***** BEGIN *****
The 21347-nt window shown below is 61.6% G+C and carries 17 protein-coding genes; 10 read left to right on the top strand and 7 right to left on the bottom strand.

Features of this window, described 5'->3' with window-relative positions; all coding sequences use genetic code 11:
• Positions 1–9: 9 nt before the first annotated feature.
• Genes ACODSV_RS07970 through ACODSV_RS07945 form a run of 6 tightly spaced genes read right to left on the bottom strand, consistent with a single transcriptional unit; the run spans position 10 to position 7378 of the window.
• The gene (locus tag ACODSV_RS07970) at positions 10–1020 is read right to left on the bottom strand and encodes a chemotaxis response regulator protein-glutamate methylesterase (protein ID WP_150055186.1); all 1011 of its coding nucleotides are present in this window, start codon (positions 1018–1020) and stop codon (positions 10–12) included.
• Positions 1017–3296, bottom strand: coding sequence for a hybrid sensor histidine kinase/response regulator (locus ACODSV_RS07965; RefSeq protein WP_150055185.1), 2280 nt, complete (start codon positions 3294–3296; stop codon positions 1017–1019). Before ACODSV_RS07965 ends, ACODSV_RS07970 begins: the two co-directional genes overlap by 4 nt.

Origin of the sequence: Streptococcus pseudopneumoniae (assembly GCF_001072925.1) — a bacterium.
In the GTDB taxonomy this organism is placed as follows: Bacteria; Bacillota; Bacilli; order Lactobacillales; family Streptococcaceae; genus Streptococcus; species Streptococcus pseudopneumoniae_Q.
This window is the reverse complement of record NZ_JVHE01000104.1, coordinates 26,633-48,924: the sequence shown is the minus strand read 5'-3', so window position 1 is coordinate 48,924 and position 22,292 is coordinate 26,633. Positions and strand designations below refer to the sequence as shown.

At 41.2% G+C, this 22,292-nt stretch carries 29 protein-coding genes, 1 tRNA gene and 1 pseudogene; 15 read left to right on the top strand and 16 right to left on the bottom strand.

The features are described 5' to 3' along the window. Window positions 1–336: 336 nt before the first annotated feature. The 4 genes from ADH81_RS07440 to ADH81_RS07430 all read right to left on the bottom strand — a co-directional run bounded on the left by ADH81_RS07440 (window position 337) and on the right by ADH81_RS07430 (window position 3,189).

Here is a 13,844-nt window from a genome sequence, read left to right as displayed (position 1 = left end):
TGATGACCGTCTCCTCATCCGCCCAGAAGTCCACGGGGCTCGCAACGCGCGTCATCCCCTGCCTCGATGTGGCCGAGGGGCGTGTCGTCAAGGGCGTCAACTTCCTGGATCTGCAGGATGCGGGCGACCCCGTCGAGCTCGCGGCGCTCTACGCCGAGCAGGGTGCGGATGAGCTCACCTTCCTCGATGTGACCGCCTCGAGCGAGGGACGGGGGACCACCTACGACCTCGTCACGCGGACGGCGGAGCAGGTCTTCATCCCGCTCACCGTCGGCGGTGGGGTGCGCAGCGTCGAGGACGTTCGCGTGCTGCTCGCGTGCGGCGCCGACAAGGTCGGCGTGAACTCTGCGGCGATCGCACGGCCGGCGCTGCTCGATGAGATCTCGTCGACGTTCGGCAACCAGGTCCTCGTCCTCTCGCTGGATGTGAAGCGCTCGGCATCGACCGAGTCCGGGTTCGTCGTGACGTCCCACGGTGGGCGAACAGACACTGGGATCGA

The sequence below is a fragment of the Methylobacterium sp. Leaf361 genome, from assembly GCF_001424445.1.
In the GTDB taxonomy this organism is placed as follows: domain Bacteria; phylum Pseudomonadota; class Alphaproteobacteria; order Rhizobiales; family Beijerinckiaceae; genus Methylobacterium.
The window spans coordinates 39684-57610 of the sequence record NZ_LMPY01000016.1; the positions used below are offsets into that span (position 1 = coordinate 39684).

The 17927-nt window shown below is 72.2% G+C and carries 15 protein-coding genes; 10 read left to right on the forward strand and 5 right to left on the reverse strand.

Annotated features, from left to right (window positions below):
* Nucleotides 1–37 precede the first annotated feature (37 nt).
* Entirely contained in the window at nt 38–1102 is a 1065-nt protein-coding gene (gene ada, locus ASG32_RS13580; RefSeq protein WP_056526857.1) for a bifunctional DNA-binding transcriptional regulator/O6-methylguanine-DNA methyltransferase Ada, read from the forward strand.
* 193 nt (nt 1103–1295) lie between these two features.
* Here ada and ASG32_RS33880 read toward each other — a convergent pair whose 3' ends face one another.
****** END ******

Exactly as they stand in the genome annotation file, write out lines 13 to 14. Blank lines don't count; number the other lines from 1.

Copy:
TGATGACCGTCTCCTCATCCGCCCAGAAGTCCACGGGGCTCGCAACGCGCGTCATCCCCTGCCTCGATGTGGCCGAGGGGCGTGTCGTCAAGGGCGTCAACTTCCTGGATCTGCAGGATGCGGGCGACCCCGTCGAGCTCGCGGCGCTCTACGCCGAGCAGGGTGCGGATGAGCTCACCTTCCTCGATGTGACCGCCTCGAGCGAGGGACGGGGGACCACCTACGACCTCGTCACGCGGACGGCGGAGCAGGTCTTCATCCCGCTCACCGTCGGCGGTGGGGTGCGCAGCGTCGAGGACGTTCGCGTGCTGCTCGCGTGCGGCGCCGACAAGGTCGGCGTGAACTCTGCGGCGATCGCACGGCCGGCGCTGCTCGATGAGATCTCGTCGACGTTCGGCAACCAGGTCCTCGTCCTCTCGCTGGATGTGAAGCGCTCGGCATCGACCGAGTCCGGGTTCGTCGTGACGTCCCACGGTGGGCGAACAGACACTGGGATCGA

The sequence below is a fragment of the Methylobacterium sp. Leaf361 genome, from assembly GCF_001424445.1.